JB Rhine (1895-1980), the founder of parapsychology, spent the bulk of his career attempting to scientifically investigate ESP, psychokinesis, and clairvoyance at Duke University. While Rhine debunked numerous claims, he also reported on many experiments that he argued were evidence of psi phenomena. In 1952, the US Army consulted with Rhine on their idea to use psychic powers to detect landmines. The psychics weren't people though; they were German Shepherds named Tessie and Binnie. From author Nick Redfern's retelling of the weird tale over at Mysterious Universe:
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Although Fort Belvoir was the place from where the work was coordinated, the actual tests took place on stretches of quiet California beaches. A contingent of soldiers, Rhine, Binnie and Tessie hit the beach and the work began. The role of the troops was to bury dummy mines (thankfully!) at varying depths in the sand and to see if the dogs could locate them. To begin with, both dogs were kept in the back of a covered, military truck – to ensure that they couldn’t see what was going on at that same stretch of beach. That is, until it was time for the operations to begin.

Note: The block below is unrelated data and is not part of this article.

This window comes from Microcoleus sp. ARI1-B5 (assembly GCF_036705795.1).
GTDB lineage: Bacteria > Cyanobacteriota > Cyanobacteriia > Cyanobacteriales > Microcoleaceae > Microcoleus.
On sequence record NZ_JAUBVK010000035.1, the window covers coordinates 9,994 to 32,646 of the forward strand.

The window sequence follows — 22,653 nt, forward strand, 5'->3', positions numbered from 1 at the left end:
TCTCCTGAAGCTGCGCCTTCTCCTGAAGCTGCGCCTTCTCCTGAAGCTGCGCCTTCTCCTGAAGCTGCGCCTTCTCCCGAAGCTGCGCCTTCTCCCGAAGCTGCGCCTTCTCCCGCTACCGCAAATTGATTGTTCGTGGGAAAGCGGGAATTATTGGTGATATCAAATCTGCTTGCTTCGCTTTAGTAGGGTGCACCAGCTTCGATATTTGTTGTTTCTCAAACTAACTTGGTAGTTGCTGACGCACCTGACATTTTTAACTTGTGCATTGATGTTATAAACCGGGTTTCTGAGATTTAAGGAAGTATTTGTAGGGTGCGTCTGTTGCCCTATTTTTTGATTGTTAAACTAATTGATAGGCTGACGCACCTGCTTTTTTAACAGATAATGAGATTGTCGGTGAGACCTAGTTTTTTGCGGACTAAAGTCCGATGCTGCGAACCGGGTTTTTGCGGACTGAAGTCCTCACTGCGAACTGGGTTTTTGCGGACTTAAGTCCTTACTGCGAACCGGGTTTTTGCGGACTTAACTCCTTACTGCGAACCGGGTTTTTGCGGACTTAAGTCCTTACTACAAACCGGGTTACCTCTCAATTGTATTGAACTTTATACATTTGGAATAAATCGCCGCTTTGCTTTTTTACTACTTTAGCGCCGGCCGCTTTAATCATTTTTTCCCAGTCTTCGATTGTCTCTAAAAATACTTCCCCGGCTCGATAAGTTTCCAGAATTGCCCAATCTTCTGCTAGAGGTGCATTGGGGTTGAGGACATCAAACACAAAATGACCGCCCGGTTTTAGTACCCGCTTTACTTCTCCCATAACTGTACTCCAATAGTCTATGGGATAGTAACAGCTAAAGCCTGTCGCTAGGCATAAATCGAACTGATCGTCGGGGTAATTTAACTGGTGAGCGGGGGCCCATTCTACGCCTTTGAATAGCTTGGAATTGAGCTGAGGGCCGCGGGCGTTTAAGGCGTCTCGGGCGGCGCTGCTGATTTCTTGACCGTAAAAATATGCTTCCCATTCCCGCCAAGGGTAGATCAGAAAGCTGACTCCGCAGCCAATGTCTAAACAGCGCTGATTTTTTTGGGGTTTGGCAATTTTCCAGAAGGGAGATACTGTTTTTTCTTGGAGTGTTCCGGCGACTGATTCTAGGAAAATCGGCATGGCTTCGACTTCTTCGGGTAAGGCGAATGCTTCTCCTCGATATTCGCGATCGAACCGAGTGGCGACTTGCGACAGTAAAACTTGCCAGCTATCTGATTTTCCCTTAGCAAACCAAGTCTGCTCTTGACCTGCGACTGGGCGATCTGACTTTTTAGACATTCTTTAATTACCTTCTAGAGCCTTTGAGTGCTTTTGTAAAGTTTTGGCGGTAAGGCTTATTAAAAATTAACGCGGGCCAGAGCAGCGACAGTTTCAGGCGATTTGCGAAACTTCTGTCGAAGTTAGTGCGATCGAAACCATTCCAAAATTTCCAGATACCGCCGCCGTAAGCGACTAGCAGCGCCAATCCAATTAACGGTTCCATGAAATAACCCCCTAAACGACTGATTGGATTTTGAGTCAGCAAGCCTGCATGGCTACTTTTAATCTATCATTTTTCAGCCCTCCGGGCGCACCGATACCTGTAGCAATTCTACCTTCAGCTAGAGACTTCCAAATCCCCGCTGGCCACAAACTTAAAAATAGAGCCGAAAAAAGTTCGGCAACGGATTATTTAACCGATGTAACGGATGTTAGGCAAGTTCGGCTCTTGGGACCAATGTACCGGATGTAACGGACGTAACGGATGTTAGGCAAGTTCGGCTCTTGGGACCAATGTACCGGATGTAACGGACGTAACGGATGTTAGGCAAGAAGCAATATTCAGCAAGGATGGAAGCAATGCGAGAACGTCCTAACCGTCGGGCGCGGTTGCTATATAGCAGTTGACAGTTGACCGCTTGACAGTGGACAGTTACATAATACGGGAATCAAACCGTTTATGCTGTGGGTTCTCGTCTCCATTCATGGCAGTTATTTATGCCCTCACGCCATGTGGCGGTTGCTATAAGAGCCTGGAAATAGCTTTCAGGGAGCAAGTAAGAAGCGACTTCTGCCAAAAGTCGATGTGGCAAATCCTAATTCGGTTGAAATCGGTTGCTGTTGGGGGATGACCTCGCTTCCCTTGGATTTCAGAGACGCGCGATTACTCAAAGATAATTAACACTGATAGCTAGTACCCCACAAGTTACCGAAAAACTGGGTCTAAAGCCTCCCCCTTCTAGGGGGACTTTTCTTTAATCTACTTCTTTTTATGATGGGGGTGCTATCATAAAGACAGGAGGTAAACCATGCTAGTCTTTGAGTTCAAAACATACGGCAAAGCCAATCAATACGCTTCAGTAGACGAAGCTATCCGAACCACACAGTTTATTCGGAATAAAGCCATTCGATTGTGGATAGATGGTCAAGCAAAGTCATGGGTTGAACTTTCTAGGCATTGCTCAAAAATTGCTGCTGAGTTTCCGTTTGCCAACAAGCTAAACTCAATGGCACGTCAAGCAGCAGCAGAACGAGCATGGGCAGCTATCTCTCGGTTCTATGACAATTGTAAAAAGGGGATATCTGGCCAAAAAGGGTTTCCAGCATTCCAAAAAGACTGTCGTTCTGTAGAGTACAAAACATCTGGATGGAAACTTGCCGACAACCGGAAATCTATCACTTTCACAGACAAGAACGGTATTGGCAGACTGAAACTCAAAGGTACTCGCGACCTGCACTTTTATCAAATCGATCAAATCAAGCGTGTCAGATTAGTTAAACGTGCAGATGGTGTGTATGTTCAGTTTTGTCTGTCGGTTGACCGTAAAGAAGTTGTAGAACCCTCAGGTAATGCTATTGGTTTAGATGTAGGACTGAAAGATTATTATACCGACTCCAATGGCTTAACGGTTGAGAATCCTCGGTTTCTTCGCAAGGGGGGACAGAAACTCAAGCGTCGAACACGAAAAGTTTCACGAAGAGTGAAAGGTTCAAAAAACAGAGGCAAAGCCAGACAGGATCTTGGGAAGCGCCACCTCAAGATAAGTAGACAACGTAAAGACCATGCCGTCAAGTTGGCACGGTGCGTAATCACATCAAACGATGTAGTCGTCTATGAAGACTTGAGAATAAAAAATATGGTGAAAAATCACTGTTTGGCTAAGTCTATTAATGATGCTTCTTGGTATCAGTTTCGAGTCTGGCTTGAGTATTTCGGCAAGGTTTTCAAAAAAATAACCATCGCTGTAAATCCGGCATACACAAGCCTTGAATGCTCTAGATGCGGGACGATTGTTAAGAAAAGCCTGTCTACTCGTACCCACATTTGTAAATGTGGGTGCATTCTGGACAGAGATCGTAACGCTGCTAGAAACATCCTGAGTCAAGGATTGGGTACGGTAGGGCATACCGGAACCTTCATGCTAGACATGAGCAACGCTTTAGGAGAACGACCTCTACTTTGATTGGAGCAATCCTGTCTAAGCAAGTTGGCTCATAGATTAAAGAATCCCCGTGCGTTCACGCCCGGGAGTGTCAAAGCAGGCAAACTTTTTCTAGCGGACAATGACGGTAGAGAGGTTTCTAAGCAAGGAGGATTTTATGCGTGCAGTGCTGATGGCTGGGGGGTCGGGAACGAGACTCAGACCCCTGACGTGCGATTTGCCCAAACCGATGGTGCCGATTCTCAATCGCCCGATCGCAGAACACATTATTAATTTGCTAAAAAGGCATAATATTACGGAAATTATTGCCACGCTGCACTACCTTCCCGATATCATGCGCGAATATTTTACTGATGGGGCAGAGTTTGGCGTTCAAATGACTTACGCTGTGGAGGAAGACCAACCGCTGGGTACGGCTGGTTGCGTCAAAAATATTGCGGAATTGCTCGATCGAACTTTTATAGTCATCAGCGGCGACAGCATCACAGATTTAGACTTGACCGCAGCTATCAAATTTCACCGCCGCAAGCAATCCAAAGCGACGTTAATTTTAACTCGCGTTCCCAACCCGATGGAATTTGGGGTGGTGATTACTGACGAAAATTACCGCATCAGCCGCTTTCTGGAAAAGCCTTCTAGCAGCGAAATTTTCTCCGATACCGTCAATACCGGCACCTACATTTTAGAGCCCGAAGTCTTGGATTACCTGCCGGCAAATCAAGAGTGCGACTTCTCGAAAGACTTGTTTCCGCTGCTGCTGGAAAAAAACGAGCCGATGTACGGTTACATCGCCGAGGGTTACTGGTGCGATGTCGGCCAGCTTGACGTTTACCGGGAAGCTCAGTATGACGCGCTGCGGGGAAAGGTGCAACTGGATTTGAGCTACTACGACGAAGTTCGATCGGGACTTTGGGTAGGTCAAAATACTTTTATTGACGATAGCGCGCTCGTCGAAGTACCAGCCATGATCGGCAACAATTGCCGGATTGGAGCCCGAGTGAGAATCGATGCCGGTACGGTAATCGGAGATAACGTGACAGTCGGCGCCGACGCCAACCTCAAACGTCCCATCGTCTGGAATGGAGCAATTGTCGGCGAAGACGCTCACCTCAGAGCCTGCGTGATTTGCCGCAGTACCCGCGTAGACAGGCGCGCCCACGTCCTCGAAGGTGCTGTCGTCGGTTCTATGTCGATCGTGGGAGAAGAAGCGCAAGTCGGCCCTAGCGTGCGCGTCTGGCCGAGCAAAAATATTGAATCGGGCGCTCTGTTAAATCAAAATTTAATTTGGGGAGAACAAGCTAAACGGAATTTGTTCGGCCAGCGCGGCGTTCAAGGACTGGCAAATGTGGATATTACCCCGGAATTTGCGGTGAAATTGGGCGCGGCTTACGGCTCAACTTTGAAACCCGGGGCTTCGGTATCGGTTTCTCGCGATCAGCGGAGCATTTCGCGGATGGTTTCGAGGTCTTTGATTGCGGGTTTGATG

Incredibly, it didn’t take Binnie and Tessie long to find the fake mines. The work progressed and the military was impressed. But, was it all coincidence and random luck? To ensure that wasn’t the case, the Army began to make it more and more difficult for Tessie and Binnie to find the mines. Instead of just burying the bogus mines deep in the sand, they took the devices into the water – to depths of about six or seven feet – and had the pair try and find them.